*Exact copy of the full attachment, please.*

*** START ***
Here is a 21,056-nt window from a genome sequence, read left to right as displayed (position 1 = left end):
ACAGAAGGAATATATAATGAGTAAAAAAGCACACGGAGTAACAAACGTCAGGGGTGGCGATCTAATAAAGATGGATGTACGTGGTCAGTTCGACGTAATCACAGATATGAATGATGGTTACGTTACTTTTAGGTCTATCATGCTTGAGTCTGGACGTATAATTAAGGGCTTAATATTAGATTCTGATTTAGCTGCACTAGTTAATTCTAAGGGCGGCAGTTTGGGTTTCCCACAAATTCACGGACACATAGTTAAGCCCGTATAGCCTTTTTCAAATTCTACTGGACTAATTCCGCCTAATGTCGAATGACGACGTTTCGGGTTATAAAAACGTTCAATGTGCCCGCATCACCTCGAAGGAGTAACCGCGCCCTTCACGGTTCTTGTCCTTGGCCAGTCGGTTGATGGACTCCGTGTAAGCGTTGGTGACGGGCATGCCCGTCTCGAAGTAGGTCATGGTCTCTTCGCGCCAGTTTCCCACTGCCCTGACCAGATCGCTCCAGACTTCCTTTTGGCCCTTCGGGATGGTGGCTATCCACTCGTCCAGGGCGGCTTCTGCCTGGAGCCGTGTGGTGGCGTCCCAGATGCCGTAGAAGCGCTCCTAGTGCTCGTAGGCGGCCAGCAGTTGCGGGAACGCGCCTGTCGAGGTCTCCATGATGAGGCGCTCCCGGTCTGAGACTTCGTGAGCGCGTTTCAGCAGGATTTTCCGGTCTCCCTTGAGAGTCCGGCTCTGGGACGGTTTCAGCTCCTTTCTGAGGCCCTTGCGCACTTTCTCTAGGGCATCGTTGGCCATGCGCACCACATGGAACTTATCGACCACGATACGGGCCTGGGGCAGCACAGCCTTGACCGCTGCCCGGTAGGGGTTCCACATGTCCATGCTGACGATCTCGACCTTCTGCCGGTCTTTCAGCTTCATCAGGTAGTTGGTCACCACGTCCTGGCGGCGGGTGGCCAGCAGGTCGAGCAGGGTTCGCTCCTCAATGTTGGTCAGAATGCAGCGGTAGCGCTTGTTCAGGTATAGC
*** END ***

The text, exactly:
Here is a 21,056-nt window from a genome sequence, read left to right as displayed (position 1 = left end):
ACAGAAGGAATATATAATGAGTAAAAAAGCACACGGAGTAACAAACGTCAGGGGTGGCGATCTAATAAAGATGGATGTACGTGGTCAGTTCGACGTAATCACAGATATGAATGATGGTTACGTTACTTTTAGGTCTATCATGCTTGAGTCTGGACGTATAATTAAGGGCTTAATATTAGATTCTGATTTAGCTGCACTAGTTAATTCTAAGGGCGGCAGTTTGGGTTTCCCACAAATTCACGGACACATAGTTAAGCCCGTATAGCCTTTTTCAAATTCTACTGGACTAATTCCGCCTAATGTCGAATGACGACGTTTCGGGTTATAAAAACGTTCAATGTGCCCGCATCACCTCGAAGGAGTAACCGCGCCCTTCACGGTTCTTGTCCTTGGCCAGTCGGTTGATGGACTCCGTGTAAGCGTTGGTGACGGGCATGCCCGTCTCGAAGTAGGTCATGGTCTCTTCGCGCCAGTTTCCCACTGCCCTGACCAGATCGCTCCAGACTTCCTTTTGGCCCTTCGGGATGGTGGCTATCCACTCGTCCAGGGCGGCTTCTGCCTGGAGCCGTGTGGTGGCGTCCCAGATGCCGTAGAAGCGCTCCTAGTGCTCGTAGGCGGCCAGCAGTTGCGGGAACGCGCCTGTCGAGGTCTCCATGATGAGGCGCTCCCGGTCTGAGACTTCGTGAGCGCGTTTCAGCAGGATTTTCCGGTCTCCCTTGAGAGTCCGGCTCTGGGACGGTTTCAGCTCCTTTCTGAGGCCCTTGCGCACTTTCTCTAGGGCATCGTTGGCCATGCGCACCACATGGAACTTATCGACCACGATACGGGCCTGGGGCAGCACAGCCTTGACCGCTGCCCGGTAGGGGTTCCACATGTCCATGCTGACGATCTCGACCTTCTGCCGGTCTTTCAGCTTCATCAGGTAGTTGGTCACCACGTCCTGGCGGCGGGTGGCCAGCAGGTCGAGCAGGGTTCGCTCCTCAATGTTGGTCAGAATGCAGCGGTAGCGCTTGTTCAGGTATAGC